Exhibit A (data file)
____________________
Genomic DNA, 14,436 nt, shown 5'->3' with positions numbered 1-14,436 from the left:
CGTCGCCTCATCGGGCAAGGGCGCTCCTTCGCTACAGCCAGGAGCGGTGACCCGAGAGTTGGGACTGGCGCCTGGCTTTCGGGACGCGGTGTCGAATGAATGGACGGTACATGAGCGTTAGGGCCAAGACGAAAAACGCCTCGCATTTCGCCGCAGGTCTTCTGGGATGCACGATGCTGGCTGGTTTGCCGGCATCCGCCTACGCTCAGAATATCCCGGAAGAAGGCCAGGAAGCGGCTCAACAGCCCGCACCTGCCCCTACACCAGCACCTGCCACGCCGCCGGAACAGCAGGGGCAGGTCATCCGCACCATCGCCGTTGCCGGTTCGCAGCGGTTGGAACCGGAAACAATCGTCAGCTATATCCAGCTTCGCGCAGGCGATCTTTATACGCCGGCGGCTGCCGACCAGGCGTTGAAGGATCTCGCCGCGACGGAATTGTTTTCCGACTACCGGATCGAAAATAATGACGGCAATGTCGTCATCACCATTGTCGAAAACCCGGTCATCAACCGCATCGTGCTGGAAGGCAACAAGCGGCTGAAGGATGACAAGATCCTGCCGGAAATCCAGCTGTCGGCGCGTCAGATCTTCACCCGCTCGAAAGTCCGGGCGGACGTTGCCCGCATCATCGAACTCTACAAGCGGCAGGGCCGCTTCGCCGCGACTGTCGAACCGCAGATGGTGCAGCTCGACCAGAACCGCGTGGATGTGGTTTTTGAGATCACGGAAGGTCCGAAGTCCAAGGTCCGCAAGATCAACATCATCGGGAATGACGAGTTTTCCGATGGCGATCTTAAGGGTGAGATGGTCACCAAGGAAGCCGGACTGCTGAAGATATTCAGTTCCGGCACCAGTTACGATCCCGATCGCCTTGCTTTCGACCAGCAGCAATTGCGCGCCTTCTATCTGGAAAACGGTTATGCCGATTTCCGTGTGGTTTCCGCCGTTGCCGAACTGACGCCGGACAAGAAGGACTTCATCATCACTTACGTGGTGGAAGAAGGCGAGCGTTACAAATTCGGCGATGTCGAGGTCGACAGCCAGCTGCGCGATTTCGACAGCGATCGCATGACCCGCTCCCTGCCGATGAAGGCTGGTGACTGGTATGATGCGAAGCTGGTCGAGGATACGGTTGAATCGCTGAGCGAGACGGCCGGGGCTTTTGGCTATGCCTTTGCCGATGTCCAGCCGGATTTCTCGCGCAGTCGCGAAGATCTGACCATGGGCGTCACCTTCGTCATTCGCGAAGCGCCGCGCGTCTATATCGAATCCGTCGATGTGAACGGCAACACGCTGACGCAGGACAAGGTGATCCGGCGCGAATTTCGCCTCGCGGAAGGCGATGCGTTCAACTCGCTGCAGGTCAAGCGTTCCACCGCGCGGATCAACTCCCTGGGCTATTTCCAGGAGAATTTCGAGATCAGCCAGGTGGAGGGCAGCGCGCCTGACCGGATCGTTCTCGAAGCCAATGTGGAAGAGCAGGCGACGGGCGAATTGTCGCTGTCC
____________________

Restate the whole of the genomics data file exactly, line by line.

Genomic DNA, 14,436 nt, shown 5'->3' with positions numbered 1-14,436 from the left:
CGTCGCCTCATCGGGCAAGGGCGCTCCTTCGCTACAGCCAGGAGCGGTGACCCGAGAGTTGGGACTGGCGCCTGGCTTTCGGGACGCGGTGTCGAATGAATGGACGGTACATGAGCGTTAGGGCCAAGACGAAAAACGCCTCGCATTTCGCCGCAGGTCTTCTGGGATGCACGATGCTGGCTGGTTTGCCGGCATCCGCCTACGCTCAGAATATCCCGGAAGAAGGCCAGGAAGCGGCTCAACAGCCCGCACCTGCCCCTACACCAGCACCTGCCACGCCGCCGGAACAGCAGGGGCAGGTCATCCGCACCATCGCCGTTGCCGGTTCGCAGCGGTTGGAACCGGAAACAATCGTCAGCTATATCCAGCTTCGCGCAGGCGATCTTTATACGCCGGCGGCTGCCGACCAGGCGTTGAAGGATCTCGCCGCGACGGAATTGTTTTCCGACTACCGGATCGAAAATAATGACGGCAATGTCGTCATCACCATTGTCGAAAACCCGGTCATCAACCGCATCGTGCTGGAAGGCAACAAGCGGCTGAAGGATGACAAGATCCTGCCGGAAATCCAGCTGTCGGCGCGTCAGATCTTCACCCGCTCGAAAGTCCGGGCGGACGTTGCCCGCATCATCGAACTCTACAAGCGGCAGGGCCGCTTCGCCGCGACTGTCGAACCGCAGATGGTGCAGCTCGACCAGAACCGCGTGGATGTGGTTTTTGAGATCACGGAAGGTCCGAAGTCCAAGGTCCGCAAGATCAACATCATCGGGAATGACGAGTTTTCCGATGGCGATCTTAAGGGTGAGATGGTCACCAAGGAAGCCGGACTGCTGAAGATATTCAGTTCCGGCACCAGTTACGATCCCGATCGCCTTGCTTTCGACCAGCAGCAATTGCGCGCCTTCTATCTGGAAAACGGTTATGCCGATTTCCGTGTGGTTTCCGCCGTTGCCGAACTGACGCCGGACAAGAAGGACTTCATCATCACTTACGTGGTGGAAGAAGGCGAGCGTTACAAATTCGGCGATGTCGAGGTCGACAGCCAGCTGCGCGATTTCGACAGCGATCGCATGACCCGCTCCCTGCCGATGAAGGCTGGTGACTGGTATGATGCGAAGCTGGTCGAGGATACGGTTGAATCGCTGAGCGAGACGGCCGGGGCTTTTGGCTATGCCTTTGCCGATGTCCAGCCGGATTTCTCGCGCAGTCGCGAAGATCTGACCATGGGCGTCACCTTCGTCATTCGCGAAGCGCCGCGCGTCTATATCGAATCCGTCGATGTGAACGGCAACACGCTGACGCAGGACAAGGTGATCCGGCGCGAATTTCGCCTCGCGGAAGGCGATGCGTTCAACTCGCTGCAGGTCAAGCGTTCCACCGCGCGGATCAACTCCCTGGGCTATTTCCAGGAGAATTTCGAGATCAGCCAGGTGGAGGGCAGCGCGCCTGACCGGATCGTTCTCGAAGCCAATGTGGAAGAGCAGGCGACGGGCGAATTGTCGCTGTCC